Marfan syndrome is an inherited disorder of the connective tissue that
causes abnormalities of a child's eyes, cardiovascular system, and
musculoskeletal system. It is named for the French pediatrician, Antoine
Marfan (1858-1942), who first described it in 1896.
Marfan syndrome affects three major organ systems of the body: the heart
and circulatory system, the bones and muscles, and the eyes. The genetic
mutation responsible for Marfan was discovered in 1991. It affects the
body's production of fibrillin, which is a protein that is an
important part of connective tissue. Fibrillin is the primary component of
the microfibrils that allow tissues to stretch repeatedly without
weakening. Because the child's fibrillin is abnormal, his or her
connective tissues are looser than usual, which weakens or damages the
support structures of the entire body.
The most common external signs associated with Marfan syndrome include
excessively long arms and legs, with the child's arm span being
greater than his or her height. The fingers and toes may be long and
slender, with loose joints that can be bent beyond their normal
limits. This unusual flexibility is called hypermobility. The
child's face may also be long and narrow, and he or she may have a
noticeable curvature of the spine. It is important to note, however, that
children with Marfan vary widely in the external signs of their disorder
and in their severity; even two children from the same
may look quite different. Most of the external features of Marfan
syndrome become more pronounced as the child gets older, so that diagnosis
of the disorder is often easier in adults than in children. In many cases,
the child may have few or very minor outward signs of the disorder, and
the diagnosis may be missed until the child develops vision problems or
Marfan syndrome by itself does not affect a child's
or ability to learn. There is, however, some clinical evidence that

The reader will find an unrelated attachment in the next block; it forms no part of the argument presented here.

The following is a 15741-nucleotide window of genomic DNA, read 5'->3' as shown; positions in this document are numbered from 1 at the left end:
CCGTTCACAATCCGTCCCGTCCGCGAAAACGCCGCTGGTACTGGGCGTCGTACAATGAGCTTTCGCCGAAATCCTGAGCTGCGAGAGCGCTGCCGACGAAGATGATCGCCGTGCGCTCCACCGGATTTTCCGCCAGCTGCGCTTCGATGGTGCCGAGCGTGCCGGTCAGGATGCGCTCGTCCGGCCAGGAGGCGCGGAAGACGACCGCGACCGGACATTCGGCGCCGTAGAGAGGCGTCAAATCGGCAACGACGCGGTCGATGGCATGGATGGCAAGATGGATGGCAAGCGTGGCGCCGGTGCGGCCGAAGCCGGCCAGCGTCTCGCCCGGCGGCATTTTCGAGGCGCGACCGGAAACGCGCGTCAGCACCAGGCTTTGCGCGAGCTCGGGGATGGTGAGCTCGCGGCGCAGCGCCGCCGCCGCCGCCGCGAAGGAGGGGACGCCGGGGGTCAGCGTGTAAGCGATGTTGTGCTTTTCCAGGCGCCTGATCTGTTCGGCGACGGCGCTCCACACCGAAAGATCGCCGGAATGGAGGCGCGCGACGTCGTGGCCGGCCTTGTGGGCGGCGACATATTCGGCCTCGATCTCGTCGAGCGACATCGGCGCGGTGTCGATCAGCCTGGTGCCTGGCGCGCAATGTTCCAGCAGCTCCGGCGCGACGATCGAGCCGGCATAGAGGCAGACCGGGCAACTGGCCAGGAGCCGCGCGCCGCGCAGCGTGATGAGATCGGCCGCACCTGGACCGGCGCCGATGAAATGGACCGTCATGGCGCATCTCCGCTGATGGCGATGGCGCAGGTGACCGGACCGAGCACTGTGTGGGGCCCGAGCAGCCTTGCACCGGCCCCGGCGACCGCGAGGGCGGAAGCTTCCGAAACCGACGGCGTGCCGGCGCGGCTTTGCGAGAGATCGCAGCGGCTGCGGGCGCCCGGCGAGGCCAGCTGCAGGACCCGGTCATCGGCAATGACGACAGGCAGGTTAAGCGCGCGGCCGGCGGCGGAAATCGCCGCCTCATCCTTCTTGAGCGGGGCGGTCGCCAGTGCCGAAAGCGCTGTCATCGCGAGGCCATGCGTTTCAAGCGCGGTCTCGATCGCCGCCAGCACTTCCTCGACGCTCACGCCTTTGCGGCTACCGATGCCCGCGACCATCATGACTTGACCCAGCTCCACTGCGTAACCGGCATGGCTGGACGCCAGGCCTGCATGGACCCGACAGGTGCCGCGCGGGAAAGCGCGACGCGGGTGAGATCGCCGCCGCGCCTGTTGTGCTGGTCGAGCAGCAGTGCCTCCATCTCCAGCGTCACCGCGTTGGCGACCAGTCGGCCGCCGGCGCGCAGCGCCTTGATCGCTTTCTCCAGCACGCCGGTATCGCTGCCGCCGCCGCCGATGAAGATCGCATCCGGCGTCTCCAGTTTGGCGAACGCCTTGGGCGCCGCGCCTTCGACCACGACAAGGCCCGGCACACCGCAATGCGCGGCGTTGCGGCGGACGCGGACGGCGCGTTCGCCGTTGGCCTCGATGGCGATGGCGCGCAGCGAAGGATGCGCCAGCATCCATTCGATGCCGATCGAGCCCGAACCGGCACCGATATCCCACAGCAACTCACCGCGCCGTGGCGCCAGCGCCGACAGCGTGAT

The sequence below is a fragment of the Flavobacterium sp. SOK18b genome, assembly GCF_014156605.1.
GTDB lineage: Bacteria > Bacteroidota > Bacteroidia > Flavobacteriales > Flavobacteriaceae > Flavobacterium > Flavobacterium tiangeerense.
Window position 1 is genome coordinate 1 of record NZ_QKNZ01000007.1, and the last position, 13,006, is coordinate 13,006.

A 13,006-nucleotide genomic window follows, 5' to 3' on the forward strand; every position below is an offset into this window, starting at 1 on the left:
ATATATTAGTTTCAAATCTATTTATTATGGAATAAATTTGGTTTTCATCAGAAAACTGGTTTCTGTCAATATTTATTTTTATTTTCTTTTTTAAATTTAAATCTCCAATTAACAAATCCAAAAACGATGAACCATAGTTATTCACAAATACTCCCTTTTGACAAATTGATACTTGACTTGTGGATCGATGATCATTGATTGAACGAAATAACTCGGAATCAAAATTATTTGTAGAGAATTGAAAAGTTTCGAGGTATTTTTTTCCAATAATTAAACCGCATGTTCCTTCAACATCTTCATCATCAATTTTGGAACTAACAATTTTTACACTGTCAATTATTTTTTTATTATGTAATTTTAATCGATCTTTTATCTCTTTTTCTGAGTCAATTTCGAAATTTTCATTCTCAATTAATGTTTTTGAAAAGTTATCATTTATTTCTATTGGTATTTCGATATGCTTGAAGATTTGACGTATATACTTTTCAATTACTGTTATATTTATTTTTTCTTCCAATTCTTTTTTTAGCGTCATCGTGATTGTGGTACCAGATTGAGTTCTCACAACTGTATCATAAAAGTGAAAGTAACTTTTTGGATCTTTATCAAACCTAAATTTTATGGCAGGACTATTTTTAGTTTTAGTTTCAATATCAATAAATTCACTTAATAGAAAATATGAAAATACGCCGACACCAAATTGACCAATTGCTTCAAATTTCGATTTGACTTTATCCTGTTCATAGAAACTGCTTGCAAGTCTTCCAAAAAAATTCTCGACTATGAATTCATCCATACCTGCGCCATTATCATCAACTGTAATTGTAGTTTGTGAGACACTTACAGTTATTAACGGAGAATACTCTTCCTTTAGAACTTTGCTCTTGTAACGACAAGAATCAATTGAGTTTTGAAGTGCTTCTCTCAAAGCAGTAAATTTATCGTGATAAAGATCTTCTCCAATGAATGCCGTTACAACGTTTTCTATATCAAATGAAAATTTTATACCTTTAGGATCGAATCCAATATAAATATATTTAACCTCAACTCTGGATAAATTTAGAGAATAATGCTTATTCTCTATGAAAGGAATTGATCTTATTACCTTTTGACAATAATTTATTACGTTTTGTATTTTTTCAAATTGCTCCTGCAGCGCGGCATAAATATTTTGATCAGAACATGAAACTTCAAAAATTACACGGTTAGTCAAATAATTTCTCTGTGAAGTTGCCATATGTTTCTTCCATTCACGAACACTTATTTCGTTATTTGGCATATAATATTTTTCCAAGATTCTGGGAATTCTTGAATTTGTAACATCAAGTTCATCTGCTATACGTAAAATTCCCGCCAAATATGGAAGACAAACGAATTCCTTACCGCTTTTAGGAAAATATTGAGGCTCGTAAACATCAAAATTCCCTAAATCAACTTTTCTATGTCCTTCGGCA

children with Marfan have a slightly higher rate of hyperactivity and
attention-deficit disorder (ADD) than the general population. In addition,
a child with undiagnosed nearsightedness related to Marfan may have
difficulty seeing the blackboard or reading printed materials, and thus do
poorly in school.
Marfan syndrome affects males and females equally, and appears to be
distributed equally among all races and ethnic groups. The rate of
mutation of the fibrillin gene, however, appears to be related to the age
of the child's father; older fathers are more likely to have new
mutations appear in chromosome 15.
Marfan syndrome is sometimes called arachnodactyly, which means
"spider-like fingers" in Greek, since one of the
characteristic signs of the disease is disproportionately long fingers and
It is estimated that one person in every 3000-5000 has Marfan syndrome, or
about 50,000 people in the United States. Marfan syndrome is one of the
more common inheritable disorders.
Causes and symptoms
Marfan syndrome is caused by a single gene for fibrillin on chromosome 15,
which is inherited in most cases from an affected parent. Between 15 and
25 percent of cases result from spontaneous mutations. Mutations of the
fibrillin gene (FBNI) are unique to each family affected by Marfan, which
makes rapid genetic diagnosis impossible, given present technology. The
syndrome is an autosomal dominant disorder, which means that someone who
has it has a 50 percent chance of passing it on to any offspring.
Another important genetic characteristic of Marfan syndrome is variable
expression. This term means that the mutated fibrillin gene can produce a
variety of symptoms of very different degrees of severity, even in members
of the same family.
The most important complications of Marfan are those affecting the heart
and major blood vessels; some are potentially life-threatening. About 90
percent of children with Marfan will develop cardiac complications,
Marfan syndrome causes an increase in the length of the child's
bones, with decreased support from the ligaments that hold the bones
together. As a result, the child
may develop various deformities of the skeleton or disorders related to
the relative looseness of the ligaments.
Children with Marfan syndrome also can experience spinal disorders,
Disorders of the chest and lower body of children with Marfan include:
Although the visual problems that are related to Marfan syndrome are
rarely life-threatening, they are important in that they may be the
child's first indication of the disorder. Eye disorders related to
the syndrome include the following:
Other disorders associated with Marfan syndrome include:
Prospective parents with a family history of Marfan syndrome should check
with their doctor concerning genetic counseling. Also a doctor should be
called if a child has symptoms suggestive of Marfan syndrome.
Presently, there is no objective diagnostic test for Marfan syndrome, in
part because the disorder does not produce any measurable biochemical
changes in the child's blood or body fluids, or cellular changes
that can be detected from a tissue sample. Although researchers in
molecular biology are currently investigating the FBNI gene through a